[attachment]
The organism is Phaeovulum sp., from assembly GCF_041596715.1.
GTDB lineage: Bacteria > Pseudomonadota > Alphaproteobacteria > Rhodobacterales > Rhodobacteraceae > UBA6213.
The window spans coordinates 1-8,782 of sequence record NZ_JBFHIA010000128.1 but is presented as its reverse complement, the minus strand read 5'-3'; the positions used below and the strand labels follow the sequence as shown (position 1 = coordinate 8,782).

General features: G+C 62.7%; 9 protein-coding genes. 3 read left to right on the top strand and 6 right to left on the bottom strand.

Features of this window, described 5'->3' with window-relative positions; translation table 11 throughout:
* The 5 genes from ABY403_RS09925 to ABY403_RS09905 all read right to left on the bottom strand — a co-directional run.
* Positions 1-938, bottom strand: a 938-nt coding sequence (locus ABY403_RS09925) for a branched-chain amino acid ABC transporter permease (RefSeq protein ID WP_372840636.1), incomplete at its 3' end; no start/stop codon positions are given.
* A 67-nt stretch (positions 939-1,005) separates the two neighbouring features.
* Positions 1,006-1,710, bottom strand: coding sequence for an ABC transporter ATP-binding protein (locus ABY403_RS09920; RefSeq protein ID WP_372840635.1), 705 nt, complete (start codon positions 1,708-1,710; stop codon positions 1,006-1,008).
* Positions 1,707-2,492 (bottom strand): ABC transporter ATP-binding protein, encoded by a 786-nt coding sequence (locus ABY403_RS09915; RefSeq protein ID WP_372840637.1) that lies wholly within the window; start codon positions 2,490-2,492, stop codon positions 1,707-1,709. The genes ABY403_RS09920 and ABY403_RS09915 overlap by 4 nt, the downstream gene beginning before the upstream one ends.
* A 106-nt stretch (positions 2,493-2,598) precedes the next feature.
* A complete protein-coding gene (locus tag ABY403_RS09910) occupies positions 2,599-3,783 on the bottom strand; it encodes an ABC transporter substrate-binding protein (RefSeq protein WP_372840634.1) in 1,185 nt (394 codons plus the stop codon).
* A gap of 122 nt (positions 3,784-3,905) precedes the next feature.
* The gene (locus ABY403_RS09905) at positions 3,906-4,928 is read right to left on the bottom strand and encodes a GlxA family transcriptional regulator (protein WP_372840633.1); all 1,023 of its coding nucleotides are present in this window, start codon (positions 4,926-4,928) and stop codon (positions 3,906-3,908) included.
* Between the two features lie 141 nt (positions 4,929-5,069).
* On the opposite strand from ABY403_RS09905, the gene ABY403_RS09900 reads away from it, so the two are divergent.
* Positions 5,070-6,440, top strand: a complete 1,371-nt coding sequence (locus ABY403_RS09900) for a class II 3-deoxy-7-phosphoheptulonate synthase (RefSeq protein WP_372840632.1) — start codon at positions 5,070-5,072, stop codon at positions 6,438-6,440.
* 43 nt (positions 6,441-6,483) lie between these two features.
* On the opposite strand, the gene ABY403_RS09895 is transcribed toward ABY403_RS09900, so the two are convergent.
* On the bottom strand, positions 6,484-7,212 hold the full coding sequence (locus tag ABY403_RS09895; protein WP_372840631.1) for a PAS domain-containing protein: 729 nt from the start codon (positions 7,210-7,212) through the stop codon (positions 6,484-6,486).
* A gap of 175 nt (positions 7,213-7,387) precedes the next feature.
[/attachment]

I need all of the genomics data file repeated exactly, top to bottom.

The organism is Phaeovulum sp., from assembly GCF_041596715.1.
GTDB lineage: Bacteria > Pseudomonadota > Alphaproteobacteria > Rhodobacterales > Rhodobacteraceae > UBA6213.
The window spans coordinates 1-8,782 of sequence record NZ_JBFHIA010000128.1 but is presented as its reverse complement, the minus strand read 5'-3'; the positions used below and the strand labels follow the sequence as shown (position 1 = coordinate 8,782).

General features: G+C 62.7%; 9 protein-coding genes. 3 read left to right on the top strand and 6 right to left on the bottom strand.

Features of this window, described 5'->3' with window-relative positions; translation table 11 throughout:
* The 5 genes from ABY403_RS09925 to ABY403_RS09905 all read right to left on the bottom strand — a co-directional run.
* Positions 1-938, bottom strand: a 938-nt coding sequence (locus ABY403_RS09925) for a branched-chain amino acid ABC transporter permease (RefSeq protein ID WP_372840636.1), incomplete at its 3' end; no start/stop codon positions are given.
* A 67-nt stretch (positions 939-1,005) separates the two neighbouring features.
* Positions 1,006-1,710, bottom strand: coding sequence for an ABC transporter ATP-binding protein (locus ABY403_RS09920; RefSeq protein ID WP_372840635.1), 705 nt, complete (start codon positions 1,708-1,710; stop codon positions 1,006-1,008).
* Positions 1,707-2,492 (bottom strand): ABC transporter ATP-binding protein, encoded by a 786-nt coding sequence (locus ABY403_RS09915; RefSeq protein ID WP_372840637.1) that lies wholly within the window; start codon positions 2,490-2,492, stop codon positions 1,707-1,709. The genes ABY403_RS09920 and ABY403_RS09915 overlap by 4 nt, the downstream gene beginning before the upstream one ends.
* A 106-nt stretch (positions 2,493-2,598) precedes the next feature.
* A complete protein-coding gene (locus tag ABY403_RS09910) occupies positions 2,599-3,783 on the bottom strand; it encodes an ABC transporter substrate-binding protein (RefSeq protein WP_372840634.1) in 1,185 nt (394 codons plus the stop codon).
* A gap of 122 nt (positions 3,784-3,905) precedes the next feature.
* The gene (locus ABY403_RS09905) at positions 3,906-4,928 is read right to left on the bottom strand and encodes a GlxA family transcriptional regulator (protein WP_372840633.1); all 1,023 of its coding nucleotides are present in this window, start codon (positions 4,926-4,928) and stop codon (positions 3,906-3,908) included.
* Between the two features lie 141 nt (positions 4,929-5,069).
* On the opposite strand from ABY403_RS09905, the gene ABY403_RS09900 reads away from it, so the two are divergent.
* Positions 5,070-6,440, top strand: a complete 1,371-nt coding sequence (locus ABY403_RS09900) for a class II 3-deoxy-7-phosphoheptulonate synthase (RefSeq protein WP_372840632.1) — start codon at positions 5,070-5,072, stop codon at positions 6,438-6,440.
* 43 nt (positions 6,441-6,483) lie between these two features.
* On the opposite strand, the gene ABY403_RS09895 is transcribed toward ABY403_RS09900, so the two are convergent.
* On the bottom strand, positions 6,484-7,212 hold the full coding sequence (locus tag ABY403_RS09895; protein WP_372840631.1) for a PAS domain-containing protein: 729 nt from the start codon (positions 7,210-7,212) through the stop codon (positions 6,484-6,486).
* A gap of 175 nt (positions 7,213-7,387) precedes the next feature.